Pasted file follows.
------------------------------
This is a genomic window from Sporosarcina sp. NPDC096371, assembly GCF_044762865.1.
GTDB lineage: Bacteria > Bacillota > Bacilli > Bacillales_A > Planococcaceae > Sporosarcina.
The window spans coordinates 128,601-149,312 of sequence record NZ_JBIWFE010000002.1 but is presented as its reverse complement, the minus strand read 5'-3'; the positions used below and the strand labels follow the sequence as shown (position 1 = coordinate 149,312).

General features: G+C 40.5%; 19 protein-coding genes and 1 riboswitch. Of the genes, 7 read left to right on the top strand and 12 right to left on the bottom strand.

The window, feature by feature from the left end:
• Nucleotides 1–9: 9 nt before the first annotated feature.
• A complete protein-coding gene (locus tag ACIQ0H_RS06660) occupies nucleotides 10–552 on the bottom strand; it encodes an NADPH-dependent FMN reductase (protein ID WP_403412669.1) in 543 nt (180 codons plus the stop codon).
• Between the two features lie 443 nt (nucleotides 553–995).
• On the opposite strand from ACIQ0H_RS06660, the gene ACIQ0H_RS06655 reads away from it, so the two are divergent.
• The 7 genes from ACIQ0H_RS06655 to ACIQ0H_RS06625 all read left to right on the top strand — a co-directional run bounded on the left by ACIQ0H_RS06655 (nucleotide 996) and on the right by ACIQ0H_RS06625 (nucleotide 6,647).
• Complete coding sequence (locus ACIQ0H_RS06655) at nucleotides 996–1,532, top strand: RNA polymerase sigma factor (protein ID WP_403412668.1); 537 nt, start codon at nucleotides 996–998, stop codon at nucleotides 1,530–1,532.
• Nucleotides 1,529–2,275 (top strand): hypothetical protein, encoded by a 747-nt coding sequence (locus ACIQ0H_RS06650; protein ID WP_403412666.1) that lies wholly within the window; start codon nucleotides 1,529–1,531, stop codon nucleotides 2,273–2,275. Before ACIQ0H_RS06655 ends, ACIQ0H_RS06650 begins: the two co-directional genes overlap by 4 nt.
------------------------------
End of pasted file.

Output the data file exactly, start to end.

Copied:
This is a genomic window from Sporosarcina sp. NPDC096371, assembly GCF_044762865.1.
GTDB lineage: Bacteria > Bacillota > Bacilli > Bacillales_A > Planococcaceae > Sporosarcina.
The window spans coordinates 128,601-149,312 of sequence record NZ_JBIWFE010000002.1 but is presented as its reverse complement, the minus strand read 5'-3'; the positions used below and the strand labels follow the sequence as shown (position 1 = coordinate 149,312).

General features: G+C 40.5%; 19 protein-coding genes and 1 riboswitch. Of the genes, 7 read left to right on the top strand and 12 right to left on the bottom strand.

The window, feature by feature from the left end:
• Nucleotides 1–9: 9 nt before the first annotated feature.
• A complete protein-coding gene (locus tag ACIQ0H_RS06660) occupies nucleotides 10–552 on the bottom strand; it encodes an NADPH-dependent FMN reductase (protein ID WP_403412669.1) in 543 nt (180 codons plus the stop codon).
• Between the two features lie 443 nt (nucleotides 553–995).
• On the opposite strand from ACIQ0H_RS06660, the gene ACIQ0H_RS06655 reads away from it, so the two are divergent.
• The 7 genes from ACIQ0H_RS06655 to ACIQ0H_RS06625 all read left to right on the top strand — a co-directional run bounded on the left by ACIQ0H_RS06655 (nucleotide 996) and on the right by ACIQ0H_RS06625 (nucleotide 6,647).
• Complete coding sequence (locus ACIQ0H_RS06655) at nucleotides 996–1,532, top strand: RNA polymerase sigma factor (protein ID WP_403412668.1); 537 nt, start codon at nucleotides 996–998, stop codon at nucleotides 1,530–1,532.
• Nucleotides 1,529–2,275 (top strand): hypothetical protein, encoded by a 747-nt coding sequence (locus ACIQ0H_RS06650; protein ID WP_403412666.1) that lies wholly within the window; start codon nucleotides 1,529–1,531, stop codon nucleotides 2,273–2,275. Before ACIQ0H_RS06655 ends, ACIQ0H_RS06650 begins: the two co-directional genes overlap by 4 nt.